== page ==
Opening song ‘Vuoi Vuoi Mu’ is a smooth and spiritual affair. Even though Boine sings in a language not accessible to most listeners, it’s easy to feel and sympathise with the pain, experience and mysticism of the song. Boine’s touching, emotional range is enhanced by an ever present and urgent baseline and tribal-like percussion. The title track begins quite softly, with dreamy, chanting vocals accompanied only by percussion. But the trademark ever-moving, heavy bass soon comes into the arrangement, tinging the song with an intensity and darkness. At points a low and mystical male voice speak-sings over the vocals. You’ll imagine what this might sound like sung live as it screams with emotion and ancient history.

The more experimental ‘Gos But Munno Cinat Leat’ starts out with a much quieter feel, with hypnotic chanting that fades in and out, switching between near and far. When the full arrangement comes in – again dominated by a moving and urgent bassline – the mix of modern recording techniques and ancient languages and chants provides an accurate and moving reflection on what the modern day life of a Sami native might be like. The outstanding ‘Mu Ustit Engeliid Sogalas (My Friend Of Angel Tribe)’ shows Boine’s passion for atmosphere and melancholy. The vocals are quiet, almost whispery. At points the arrangement drops down to basic percussion and voice only, creating an intimate and angelic experience. ‘Davvi Bavttiin (On Fells Of The North)’ is equally quiet, rather like a lullaby. It sounds like it was written in dark days and has the feel of an ancient sad romantic love story. Other songs – they’re all quite special – include the delicate and vulnerable ‘Lottas’, the powerful and dramatic ‘Diamantta Spaillit’, the dreamily dark ‘Geasuha’, the character-laden ‘Afruvva (The Mermaid)’, the fragile and intimate ‘Uldda Nieida’ and the quiet but urgent ‘Fapmodalkkas’.

So there you have it. Idjagiedas is a beautiful album that offers an unparalleled insight into an ancient heritage that most listeners would otherwise have no connection to. Because of the songs’ emotional maturity we can attempt to grasp the pain, history and tradition the Sami culture embraces. Mari Boine certainly knows how to keep a song close to her heart.

Anja McCloskey
previously unpublished


Moya Brennan
Signature ••••

Appellations like ‘the first lady of Irish music’ give someone a lot to live up to. Even ‘the voice of Clannad’ carries a weight of expectation but on Signature, as ever, Moya Brennan bears these proclamations well. From the opening chords of ‘Purple Haze’ (sadly not a Hendrix cover) it’s immediately apparent that we are, if not quite in the same territory as Clannad, on the same musical continent at least. A driving piano riff sets the tempo for the dance while harp, uillean pipes and Brennan’s unmistakable wash of ethereal vocals spiral around it.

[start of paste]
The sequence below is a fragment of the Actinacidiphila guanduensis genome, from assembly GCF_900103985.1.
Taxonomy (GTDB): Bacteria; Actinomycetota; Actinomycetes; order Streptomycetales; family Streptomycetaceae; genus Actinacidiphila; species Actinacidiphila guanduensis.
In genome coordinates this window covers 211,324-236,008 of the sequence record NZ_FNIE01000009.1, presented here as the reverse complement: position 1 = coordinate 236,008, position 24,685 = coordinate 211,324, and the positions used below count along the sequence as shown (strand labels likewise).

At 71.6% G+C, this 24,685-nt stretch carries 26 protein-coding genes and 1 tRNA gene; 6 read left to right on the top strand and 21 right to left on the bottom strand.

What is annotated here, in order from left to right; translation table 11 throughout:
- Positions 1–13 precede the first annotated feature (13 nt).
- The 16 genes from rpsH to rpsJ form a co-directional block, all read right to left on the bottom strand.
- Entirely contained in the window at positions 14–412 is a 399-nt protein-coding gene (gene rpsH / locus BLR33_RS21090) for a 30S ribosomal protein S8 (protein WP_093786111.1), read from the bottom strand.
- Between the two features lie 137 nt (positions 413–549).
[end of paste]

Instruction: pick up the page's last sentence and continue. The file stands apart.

That ‘No One Talks’ adopts a much more open sound with acoustic guitar and Hammond organ is all the more refreshing and caressing to the ears. Despite being the kind of song that could live quite comfortably in many a hand, from Peter Gabriel to Kate Bush (and indeed has shades of ‘Don’t Give Up’ about it), it lovingly blossoms beneath Brennan’s vulnerable, crystalline voice. Elsewhere, ‘Many Faces introduces a taste of Arabia’, ‘Merry Go Round’ successfully takes a Capercaillie-esque ambient, sample-based approach, while album closer ‘Pill A Rún Ó’ is a nicely executed modern adaptation of a traditional tune.

Brennan describes Signature as her most personal work to date that represents snapshots of moments in her life. However, she wisely eschews a strictly autobiographical approach, choosing instead to inhabit the emotional centre of each episode, both high and low. Whatever textures and musical tapestries she opts to employ, the Brennan experience is bittersweet, beguiling and utterly involving. So whilst it may be her stunning vocal talents for which Moya Brennan is quite rightly known, Signature shows what a rounded, able artist she is. Her songwriting, arranging and production skills are in fettle as equally fine as that voice, and when couched in a soundtrack provided by a hugely talented cast of musicians it really rewards. Her most complete and compelling solo work yet.

Trevor Raggatt
previously unpublished 


Tender Buttons •••